How the New Overtime Rules Affect Texas Workers

Many months ago, the US Department of Labor made some changes to their set of rules and regulations that cover overtime. These changes will impact approximately 4.2 million employees throughout the country, many of them right here in Texas. The changes were made to help provide additional protections to employees who were being classified by employers as executive, administrative, or professional, and therefore exempt from overtime laws. Up to this point, employees with these types of titles or roles could be exempt if they were making just $23,660 per year. After the new regulations are in place, that pay rate will jump to $47,476 per year.

New Laws Take Effect December 1st, 2016

The new regulations will begin on December 1st, though many companies are taking action far sooner so they don’t risk fines or penalties. Unfortunately, some employers who haven’t been following the regulations closely are unaware that the deadline is fast approaching and they aren’t planning to take any action. Whether this is intentional to try to keep their costs down, or simply out of ignorance, it is not something employees need to accept.

How Laws Will Impact Employees

Any employee who works in a role that is covered by the new regulations will have protections under the Fair Labor Standards Act so they can demand overtime pay for any work performed beyond 40 hours per week. Ideally an employee can present the information to their boss, and the boss will take whatever action is necessary to be in line with the new regulations. If that does not occur, however, it may be necessary to take legal action to get the overtime pay that employees are entitled to.

What to Do if Your Employer is in Violation of the Laws

If, after December 1st, a qualifying employee is working more than 40 hours in a week, and not receiving overtime pay, they should reach out to an attorney. The attorney can review the specifics of the case, and if it has merit, help them file the correct legal complaints against the employer. This can be done by an individual or group of employees all together to save on resources. Most employers will, after being served with the legal documents, correct their errors. If they don’t, the courts can step in and take action. It is important to note that it is possible to seek payments for overtime worked all the way back to the point where the new regulations take effect (December 1st).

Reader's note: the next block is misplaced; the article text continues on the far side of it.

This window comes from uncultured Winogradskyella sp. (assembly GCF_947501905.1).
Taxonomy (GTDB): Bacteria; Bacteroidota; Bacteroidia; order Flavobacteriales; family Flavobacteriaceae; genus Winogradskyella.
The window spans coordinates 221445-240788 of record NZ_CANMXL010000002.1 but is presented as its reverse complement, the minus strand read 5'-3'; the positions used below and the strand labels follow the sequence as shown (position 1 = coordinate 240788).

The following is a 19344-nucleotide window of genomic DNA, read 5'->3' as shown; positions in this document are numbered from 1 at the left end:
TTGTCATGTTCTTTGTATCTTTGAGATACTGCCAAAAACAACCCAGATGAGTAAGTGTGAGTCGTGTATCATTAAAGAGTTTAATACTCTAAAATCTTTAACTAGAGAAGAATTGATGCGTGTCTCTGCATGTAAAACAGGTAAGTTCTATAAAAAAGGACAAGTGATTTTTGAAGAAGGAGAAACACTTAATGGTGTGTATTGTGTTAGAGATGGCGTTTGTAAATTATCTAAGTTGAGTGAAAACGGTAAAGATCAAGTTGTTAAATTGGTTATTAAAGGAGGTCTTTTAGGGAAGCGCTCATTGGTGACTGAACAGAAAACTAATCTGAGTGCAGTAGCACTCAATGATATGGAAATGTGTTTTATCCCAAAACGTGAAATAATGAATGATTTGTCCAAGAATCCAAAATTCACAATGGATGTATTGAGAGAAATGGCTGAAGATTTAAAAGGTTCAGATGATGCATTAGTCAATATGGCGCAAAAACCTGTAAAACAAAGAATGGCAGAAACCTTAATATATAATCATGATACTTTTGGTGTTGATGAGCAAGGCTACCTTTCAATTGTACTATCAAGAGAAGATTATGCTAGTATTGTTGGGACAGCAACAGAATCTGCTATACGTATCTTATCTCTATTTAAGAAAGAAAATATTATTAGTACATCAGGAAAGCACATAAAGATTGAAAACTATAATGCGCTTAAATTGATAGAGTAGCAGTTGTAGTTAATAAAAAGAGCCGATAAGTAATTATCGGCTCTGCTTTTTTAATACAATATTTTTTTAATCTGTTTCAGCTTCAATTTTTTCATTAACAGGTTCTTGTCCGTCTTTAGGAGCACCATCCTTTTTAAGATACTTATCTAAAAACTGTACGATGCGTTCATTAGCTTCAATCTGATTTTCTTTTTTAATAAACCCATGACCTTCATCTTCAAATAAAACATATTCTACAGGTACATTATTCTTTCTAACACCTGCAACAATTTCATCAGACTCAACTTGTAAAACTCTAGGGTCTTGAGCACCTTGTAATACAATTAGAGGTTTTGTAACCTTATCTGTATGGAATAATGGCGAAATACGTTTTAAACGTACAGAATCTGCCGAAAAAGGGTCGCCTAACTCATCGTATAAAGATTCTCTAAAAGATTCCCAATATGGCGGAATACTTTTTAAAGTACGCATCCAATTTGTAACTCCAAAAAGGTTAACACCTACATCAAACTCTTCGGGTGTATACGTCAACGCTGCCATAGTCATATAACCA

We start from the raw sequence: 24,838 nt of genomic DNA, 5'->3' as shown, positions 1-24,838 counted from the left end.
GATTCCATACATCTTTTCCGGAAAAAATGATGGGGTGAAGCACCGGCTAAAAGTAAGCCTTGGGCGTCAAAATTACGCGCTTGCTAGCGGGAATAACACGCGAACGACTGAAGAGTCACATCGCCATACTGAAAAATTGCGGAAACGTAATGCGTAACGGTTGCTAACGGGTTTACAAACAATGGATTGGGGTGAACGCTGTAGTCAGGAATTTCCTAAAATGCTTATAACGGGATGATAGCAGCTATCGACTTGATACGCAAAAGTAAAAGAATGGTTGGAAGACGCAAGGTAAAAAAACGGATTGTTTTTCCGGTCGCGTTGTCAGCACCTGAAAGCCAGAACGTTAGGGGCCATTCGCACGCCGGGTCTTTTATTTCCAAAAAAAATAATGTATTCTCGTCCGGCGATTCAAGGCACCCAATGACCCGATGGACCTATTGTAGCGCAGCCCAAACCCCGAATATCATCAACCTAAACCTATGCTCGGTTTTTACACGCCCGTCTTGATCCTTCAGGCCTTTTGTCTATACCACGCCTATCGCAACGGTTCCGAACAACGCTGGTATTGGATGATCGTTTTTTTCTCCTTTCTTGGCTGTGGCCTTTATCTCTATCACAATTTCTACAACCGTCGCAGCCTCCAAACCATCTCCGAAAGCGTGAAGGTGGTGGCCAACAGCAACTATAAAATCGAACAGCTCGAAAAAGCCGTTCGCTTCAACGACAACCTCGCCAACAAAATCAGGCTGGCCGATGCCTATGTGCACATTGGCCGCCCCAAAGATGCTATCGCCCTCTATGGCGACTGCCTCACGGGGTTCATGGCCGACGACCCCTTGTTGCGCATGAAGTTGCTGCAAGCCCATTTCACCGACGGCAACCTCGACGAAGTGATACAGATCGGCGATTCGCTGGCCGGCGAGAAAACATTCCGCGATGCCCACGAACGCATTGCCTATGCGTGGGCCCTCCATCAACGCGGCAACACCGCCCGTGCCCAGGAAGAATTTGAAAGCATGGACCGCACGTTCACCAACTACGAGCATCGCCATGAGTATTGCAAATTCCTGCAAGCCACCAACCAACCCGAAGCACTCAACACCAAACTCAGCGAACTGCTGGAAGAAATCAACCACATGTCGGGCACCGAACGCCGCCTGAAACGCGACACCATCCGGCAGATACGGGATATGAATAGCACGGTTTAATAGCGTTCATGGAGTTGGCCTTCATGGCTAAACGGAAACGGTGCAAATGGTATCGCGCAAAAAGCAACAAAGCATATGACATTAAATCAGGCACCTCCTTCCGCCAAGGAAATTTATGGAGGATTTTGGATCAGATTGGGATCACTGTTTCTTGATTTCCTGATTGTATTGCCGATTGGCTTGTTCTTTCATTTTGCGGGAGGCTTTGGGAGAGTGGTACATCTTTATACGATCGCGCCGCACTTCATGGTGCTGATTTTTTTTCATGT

If you have any questions about how these new regulations might impact your job, and what you can do to prepare, please don’t hesitate to contact Amsberry Law Firm to schedule a consultation.

Share this on...Share on FacebookTweet about this on TwitterShare on LinkedInShare on Google+Email this to someone

Written by Amsberry Law Firm

Amsberry Law Firm

Mr. Amsberry is board-certified in labor and employment law by the Texas Board of Legal Specialization. He is a proven litigator who has argued before the United States 5th Circuit Court of Appeals and earned favorable outcomes in complex, precedent-setting employment and civil rights cases. He served as a reservist assistant judge advocate general in the U.S. Army and is a sought-after lecturer and speaker on a range of legal issues.

JSON Script for Organization and LocalBusiness Schema Markup Please change the text in red to be correct for each client.